Let us protect Kenya’s ailing sugar industry
KETHI D KILONZO
By Kethi Kilonzo
| August 16th 2015
“More than fifty years ago a middle-aged woman walked into the clinic of Kurt Goldstein, a neurologist. Though she appeared normal and spoke fluently, she had one extraordinary complaint. Every now and then her left hand would fly up to her throat and try to strangle her. She often had to use her right hand to wrestle the left hand under control, pushing it down to her side. She sometimes even had to sit on the murderous hand, so intent was it on trying to end her life.” V.S. Ramachandra & S. Blakeslee, Phantoms in the Brain.
Each of Kenya’s 42 tribes has its own history, traditions, culture and language. Some tribes are better in athletics than others. There are those that lead the way in football. While others excel in trade, some are considered to be the source for the most loyal employees and assistants. There are tribes that are bigger in numbers than others.
Some tribes are more conservative and remain true to their culture, traditions and history. Others are more liberated and have adjusted to and adopted modern lifestyles. The sum of the different tribes is what makes Kenya. It is the weave of culture, tradition, history and language that defines us as a nation.
Every country that has tried to amputate or diminish parts of itself or its citizens has failed. Every nation that has demonised a section of its citizenry has suffered grievous consequences. And after they have tried and failed to eliminate their perceived internal enemies, these nations have had to reach out to that part of their citizenry to rebuild their country together as one.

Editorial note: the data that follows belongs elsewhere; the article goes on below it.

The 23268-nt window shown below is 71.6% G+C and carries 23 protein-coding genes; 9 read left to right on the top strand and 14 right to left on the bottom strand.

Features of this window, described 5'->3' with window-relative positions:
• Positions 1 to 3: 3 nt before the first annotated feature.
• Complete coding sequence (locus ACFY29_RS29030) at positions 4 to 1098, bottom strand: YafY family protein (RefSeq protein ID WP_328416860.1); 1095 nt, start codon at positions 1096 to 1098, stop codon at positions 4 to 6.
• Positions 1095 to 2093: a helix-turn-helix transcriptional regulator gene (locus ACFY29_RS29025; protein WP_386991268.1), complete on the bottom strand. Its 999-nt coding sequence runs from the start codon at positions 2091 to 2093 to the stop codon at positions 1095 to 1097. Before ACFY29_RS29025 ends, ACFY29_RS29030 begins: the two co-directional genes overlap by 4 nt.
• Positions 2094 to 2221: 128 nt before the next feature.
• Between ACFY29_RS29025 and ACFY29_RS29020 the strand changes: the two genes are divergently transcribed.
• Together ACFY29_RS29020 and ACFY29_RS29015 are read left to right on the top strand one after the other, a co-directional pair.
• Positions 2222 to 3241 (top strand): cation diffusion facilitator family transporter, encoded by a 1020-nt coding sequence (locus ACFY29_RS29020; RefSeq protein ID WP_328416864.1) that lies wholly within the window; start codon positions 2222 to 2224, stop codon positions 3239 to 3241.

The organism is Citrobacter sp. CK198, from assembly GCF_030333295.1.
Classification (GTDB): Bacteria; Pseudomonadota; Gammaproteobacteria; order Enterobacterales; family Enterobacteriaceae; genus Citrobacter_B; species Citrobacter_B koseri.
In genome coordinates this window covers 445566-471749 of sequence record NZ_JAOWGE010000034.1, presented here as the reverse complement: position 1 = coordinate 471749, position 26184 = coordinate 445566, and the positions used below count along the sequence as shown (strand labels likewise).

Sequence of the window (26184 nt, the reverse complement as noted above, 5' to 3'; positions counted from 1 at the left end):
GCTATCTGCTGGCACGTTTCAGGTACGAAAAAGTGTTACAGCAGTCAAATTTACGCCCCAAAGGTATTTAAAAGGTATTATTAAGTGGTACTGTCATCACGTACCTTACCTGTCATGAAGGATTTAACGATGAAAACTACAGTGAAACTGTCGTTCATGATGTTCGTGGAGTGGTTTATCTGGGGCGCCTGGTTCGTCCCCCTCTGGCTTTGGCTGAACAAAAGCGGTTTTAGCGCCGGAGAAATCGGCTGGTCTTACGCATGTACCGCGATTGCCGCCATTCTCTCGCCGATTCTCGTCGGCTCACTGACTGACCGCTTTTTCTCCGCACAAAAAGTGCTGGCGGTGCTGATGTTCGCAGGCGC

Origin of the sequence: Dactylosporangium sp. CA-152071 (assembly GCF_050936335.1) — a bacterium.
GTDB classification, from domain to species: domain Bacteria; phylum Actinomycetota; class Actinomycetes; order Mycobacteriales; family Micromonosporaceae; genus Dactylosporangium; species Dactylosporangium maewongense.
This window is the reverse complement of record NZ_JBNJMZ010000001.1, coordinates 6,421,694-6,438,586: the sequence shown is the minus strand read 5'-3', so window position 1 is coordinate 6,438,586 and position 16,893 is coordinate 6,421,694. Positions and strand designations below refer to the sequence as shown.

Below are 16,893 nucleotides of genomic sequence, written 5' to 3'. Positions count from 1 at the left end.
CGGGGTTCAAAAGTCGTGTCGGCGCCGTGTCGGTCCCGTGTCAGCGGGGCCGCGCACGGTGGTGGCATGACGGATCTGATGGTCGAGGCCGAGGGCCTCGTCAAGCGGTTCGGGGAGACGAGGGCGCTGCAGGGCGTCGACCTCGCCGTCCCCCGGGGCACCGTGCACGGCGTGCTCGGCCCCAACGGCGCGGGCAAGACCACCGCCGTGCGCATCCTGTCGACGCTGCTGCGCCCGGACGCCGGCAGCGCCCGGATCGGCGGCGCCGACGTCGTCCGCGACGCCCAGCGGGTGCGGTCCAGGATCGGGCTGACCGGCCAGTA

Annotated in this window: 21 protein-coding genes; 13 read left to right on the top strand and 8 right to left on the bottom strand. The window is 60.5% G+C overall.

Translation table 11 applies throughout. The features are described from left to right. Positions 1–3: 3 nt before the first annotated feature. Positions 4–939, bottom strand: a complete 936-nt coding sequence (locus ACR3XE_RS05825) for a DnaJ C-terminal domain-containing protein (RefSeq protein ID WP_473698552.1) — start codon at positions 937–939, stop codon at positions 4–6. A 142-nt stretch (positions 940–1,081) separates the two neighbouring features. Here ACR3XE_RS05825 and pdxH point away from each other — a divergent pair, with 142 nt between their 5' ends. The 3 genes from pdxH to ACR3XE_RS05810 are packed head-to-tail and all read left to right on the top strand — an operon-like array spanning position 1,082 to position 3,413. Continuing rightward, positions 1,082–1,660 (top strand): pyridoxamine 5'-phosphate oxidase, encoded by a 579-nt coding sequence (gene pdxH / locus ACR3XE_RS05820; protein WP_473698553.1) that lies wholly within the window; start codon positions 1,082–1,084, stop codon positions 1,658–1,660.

Rwanda is not Hutus. Rwanda is not Tutsis. Rwanda is not Twas. Rwanda is the sum total of the Hutu, Tutsi and Twa. The Hutu once reached to their guns, machetes and bare hands and tried to exterminate the Tutsi. They failed. Though the Hutu, Tutsi and Twa are now rebuilding their once torn nation, the ghost of genocide will haunt them for generations.
After suffering the loss of a hand or a leg, some people continue to think and feel as if they still have that hand or leg. Neurologists use the words “phantom limb” to describe this condition. The missing arm or leg may linger indefinitely in the mind of a patient long after it has been lost in an accident or through surgery. The “pain” of the missing leg or hand also persists.
Numerical size doesn’t make any tribe in Kenya more important than the other. Neither financial strength, nor intellectual and oratory prowess, makes one superior to the other. Every nation thrives on the strengths as well as weaknesses of its composite tribes.
We can’t all be professors. Universities need janitors. We can’t all be doctors. Hospitals require the services of nurses. We can’t all be traders. Businesses need security guards to keep potential thieves at bay. We can’t all be top athletes. Someone has to keep any eye on the clock to check the timings; another on the finishing line to determine who came first, second, and third.
The ongoing sugar war is once again turning Kenya into a psychotic middle aged patient with a murderous left hand determined to strangle herself. We can’t all rear goats and cows. Even if it does not make cents, those whose universe revolves around sugarcane deserve our empathy, support and protection.
After all, the brain will never send a message to the heart to stop circulating blood to the two small toes because the eyes are more useful to the body.
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